Perhaps the best message here is to stay away from ANY "diet".
Eat a variety of foods, mostly healthy. Get moderate exercise.
The rest is fluff.
Fitness Minutes: (80)
40 6/2/13 9:45 A
While recovering from my own time on the hCG diet, I did find people online who are certain their cancer was caused or, at the very least, spread rapidly by this diet.
As pointed out, the hCG drops are placebos. They are just little bottles of purified water and the only thing they truly cause to lose weight is your wallet. I did the Omnitrition version which are called Omni Drops and, although I was harmed by this diet, I know it was the 500-calorie diet that did all the damage. There have been reports that that company has hidden ingredients in their products so maybe there was something more but I know now that it was not hCG.
Proper nutrition is important and on this diet, you really are losing out on so many vital vitamins and minerals. I know the version I did, they'd try their level best to sell me all these additional products (to make my wallet even thinner). Turns out, a number of their products are actually harmful as well. One study gave their Omni IV (which is supposedly packed full of vitamins) the worst rating of more than 500-plus vitamins. Out of all of them, it was the worst. You have to wonder what is in them and can that play a role in cancer development as well?
I think the take away message here is just stay away from this diet (and the associated products). You may be taking a serious risk if you use them.
Fitness Minutes: (15,545)
9,713 5/10/13 6:41 P
Yeah, the only real risk with the homeopathic drops comes from the dangerously low calorie intake you're supposed to adhere to while taking them. Any weight loss and side effects (Which are, incidentally, potentially life-threatening in and of themselves) come from starving yourself, not the magic water you're drinking. :)
The pills, however, are homeopathic. There's no actual HCG on them, and the bod can't absorb the HCG orally anyway, so anyone on pills is fine - they won't have any issues because they're not actually taking any HCG. It's purely placebo.
Fitness Minutes: (19,868)
5/10/13 10:10 A
Not judging anyone using HCG.....But this information may be worth looking into.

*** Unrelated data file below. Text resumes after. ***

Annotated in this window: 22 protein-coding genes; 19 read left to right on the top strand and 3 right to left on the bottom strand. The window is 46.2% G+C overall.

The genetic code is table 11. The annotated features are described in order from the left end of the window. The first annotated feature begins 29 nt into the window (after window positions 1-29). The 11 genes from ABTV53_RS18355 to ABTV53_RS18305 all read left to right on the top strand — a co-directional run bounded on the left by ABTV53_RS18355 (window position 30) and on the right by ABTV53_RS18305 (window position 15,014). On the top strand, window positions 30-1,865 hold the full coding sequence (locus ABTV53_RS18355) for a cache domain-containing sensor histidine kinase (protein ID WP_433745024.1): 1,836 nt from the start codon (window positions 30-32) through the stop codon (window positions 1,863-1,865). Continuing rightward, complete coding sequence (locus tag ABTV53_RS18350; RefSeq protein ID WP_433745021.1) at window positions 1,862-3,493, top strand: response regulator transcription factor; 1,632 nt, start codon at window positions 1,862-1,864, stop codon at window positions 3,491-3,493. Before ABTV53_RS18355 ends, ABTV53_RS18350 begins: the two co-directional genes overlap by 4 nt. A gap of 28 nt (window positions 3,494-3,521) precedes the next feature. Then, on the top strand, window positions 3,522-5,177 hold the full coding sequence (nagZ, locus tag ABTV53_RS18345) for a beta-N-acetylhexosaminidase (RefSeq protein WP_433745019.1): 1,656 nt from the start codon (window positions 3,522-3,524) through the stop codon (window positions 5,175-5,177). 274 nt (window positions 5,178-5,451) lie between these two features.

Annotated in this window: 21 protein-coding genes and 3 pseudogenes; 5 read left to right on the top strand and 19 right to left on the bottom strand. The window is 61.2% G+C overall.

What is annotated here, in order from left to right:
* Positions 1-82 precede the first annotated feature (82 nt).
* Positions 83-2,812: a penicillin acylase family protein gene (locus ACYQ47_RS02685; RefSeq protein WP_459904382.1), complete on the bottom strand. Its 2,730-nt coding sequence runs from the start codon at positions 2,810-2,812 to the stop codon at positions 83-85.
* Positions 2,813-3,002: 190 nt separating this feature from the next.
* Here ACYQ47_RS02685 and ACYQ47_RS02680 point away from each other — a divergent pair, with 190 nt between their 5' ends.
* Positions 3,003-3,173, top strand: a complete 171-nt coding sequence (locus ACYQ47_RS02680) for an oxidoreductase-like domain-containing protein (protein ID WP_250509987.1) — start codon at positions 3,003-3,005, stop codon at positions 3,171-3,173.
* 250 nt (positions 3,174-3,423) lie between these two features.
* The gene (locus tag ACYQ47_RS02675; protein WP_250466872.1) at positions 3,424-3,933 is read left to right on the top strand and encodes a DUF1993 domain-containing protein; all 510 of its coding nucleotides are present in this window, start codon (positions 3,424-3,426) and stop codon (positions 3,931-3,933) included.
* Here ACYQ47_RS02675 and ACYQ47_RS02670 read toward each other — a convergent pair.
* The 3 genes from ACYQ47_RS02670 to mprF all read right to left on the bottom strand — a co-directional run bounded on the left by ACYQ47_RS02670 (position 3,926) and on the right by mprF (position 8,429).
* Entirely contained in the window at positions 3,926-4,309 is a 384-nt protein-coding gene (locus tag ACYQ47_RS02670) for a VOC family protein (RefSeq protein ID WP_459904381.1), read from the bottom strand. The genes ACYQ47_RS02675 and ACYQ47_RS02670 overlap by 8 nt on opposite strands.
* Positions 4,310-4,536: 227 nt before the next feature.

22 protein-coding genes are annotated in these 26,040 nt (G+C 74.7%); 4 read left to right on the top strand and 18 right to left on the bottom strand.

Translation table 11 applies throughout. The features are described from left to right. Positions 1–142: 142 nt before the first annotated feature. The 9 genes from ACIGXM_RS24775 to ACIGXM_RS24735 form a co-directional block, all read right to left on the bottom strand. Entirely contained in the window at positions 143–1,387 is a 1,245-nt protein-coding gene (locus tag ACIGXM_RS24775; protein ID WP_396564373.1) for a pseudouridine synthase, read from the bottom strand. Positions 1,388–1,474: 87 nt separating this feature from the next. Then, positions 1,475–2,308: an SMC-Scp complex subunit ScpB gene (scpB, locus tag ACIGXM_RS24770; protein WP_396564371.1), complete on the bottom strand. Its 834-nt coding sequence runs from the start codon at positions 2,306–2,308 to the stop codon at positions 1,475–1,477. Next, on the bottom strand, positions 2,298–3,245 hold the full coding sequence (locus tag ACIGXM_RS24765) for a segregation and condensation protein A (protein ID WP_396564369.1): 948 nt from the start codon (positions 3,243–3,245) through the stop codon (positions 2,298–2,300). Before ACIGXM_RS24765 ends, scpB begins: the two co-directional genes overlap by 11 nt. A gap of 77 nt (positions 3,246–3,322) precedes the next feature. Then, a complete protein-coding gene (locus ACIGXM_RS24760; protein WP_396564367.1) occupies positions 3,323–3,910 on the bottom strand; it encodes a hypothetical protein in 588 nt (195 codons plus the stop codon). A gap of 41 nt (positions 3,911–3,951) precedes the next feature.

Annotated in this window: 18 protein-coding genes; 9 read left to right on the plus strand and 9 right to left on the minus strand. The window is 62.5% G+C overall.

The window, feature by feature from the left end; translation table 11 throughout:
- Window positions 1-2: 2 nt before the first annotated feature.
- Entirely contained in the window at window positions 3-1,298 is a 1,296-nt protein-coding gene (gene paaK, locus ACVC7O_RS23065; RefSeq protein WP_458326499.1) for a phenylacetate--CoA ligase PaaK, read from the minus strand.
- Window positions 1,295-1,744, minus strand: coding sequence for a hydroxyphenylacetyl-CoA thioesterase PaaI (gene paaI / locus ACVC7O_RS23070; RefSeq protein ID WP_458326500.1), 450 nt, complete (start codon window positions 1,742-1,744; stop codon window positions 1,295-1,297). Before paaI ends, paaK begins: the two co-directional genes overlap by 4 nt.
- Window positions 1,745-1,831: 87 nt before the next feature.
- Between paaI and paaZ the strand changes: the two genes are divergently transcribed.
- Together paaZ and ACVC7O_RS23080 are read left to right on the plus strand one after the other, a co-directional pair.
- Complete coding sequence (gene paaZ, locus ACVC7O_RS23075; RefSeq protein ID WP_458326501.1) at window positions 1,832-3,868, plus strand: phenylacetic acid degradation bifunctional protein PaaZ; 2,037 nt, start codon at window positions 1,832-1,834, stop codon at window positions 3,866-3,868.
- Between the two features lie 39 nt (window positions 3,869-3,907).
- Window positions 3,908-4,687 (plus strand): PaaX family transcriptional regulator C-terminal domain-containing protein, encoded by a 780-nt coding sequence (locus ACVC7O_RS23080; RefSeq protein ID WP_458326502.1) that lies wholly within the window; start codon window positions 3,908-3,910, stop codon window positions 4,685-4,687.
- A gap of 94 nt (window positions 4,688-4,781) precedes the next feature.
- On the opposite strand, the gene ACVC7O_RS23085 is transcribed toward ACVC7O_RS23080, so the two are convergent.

An unfortunate resurgence of human chorionic gonadotropin use for weight loss, JC Lovejoy and M Sasagawa, International Journal of Obesity, 36: 385-386 “Some 55 years ago, English physician ATW Simeons proposed to treat obesity by administering human chorionic gonadotropin (HCG). Simeons’ protocol involves a combination of up to 6 weeks of daily low-dose HCG injections and a very low calorie diet (500 kcal per day). In recent decades, several randomized controlled trials demonstrated that HCG was no better than placebo and experts concluded that HCG has no merit for weight loss. Thus the use of HCG for weight loss is discouraged by legitimate clinicians who treat obese patients. However, since the publication of a 2007 popular book, and most recently the promotion of HCG for weight loss on the Dr. Oz television show, some conventional and many alternative medicine clinics have been offering HCG weight loss programs because it is a lucrative business for a prevalent health issue, obesity. Anecdotal stories indicate that many patients are satisfied with these programs because of the success of weight loss, although any weight loss that occurs is very likely due to the hypocaloric diet that accompanies the injections rather than any effect of HCG per se and; as there is usually no maintenance program provided, weight is quickly regained after the end of the program. In addition to its lack of efficacy, it is concerning that the HCG dosage administered to obese patients is sufficiently high to cause certain physiological responses and the quality of the HCG used by many “obesity clinics” is unknown. A typical dosage used for weight loss programs is the daily dosage of 150 US for six times per week or a weekly dosage of 1000IU. In a clinical trial of oocyte production, a daily dose of 200IU has been successfully used for maintaining late follicular phase as a gonadotropin-releasing hormone antagonist. The likelihood that HCG administered for weight loss is having reproductive effects is further suggested by the finding of luteinizing hormone/HCG receptors on various tissues. Preliminary studies showed that HCG facilitated decidualization of stromal cells of human endometrium, which raises concern of possible leimyoma formation and exacerbation of endometriosis. For males, animal prostate cells expressed HCG receptor gene upon stimulation, and the authors concluded that luteinizing hormone/HCG receptors are linked to the development of prostatic hyperplasia and prostate carcinomas. Carlson et al, report that luteinizing hormone/HCG receptor mRNA was found from autopsy archival samples of benign gynecomastica and male breast carcinoma, and suggested that luteinizing hormone and HCG might have a role in the pathogenesis of male breast disorders at sufficiently high dosage. Given that HCG has no demonstrated weight loss effects and has potential safety concerns, it is incumbent upon the scientific and clinical community in the obesity field to educate their patients about the lack of efficacy and potential risk of off -label HCG use and to speak out strongly against its use.”
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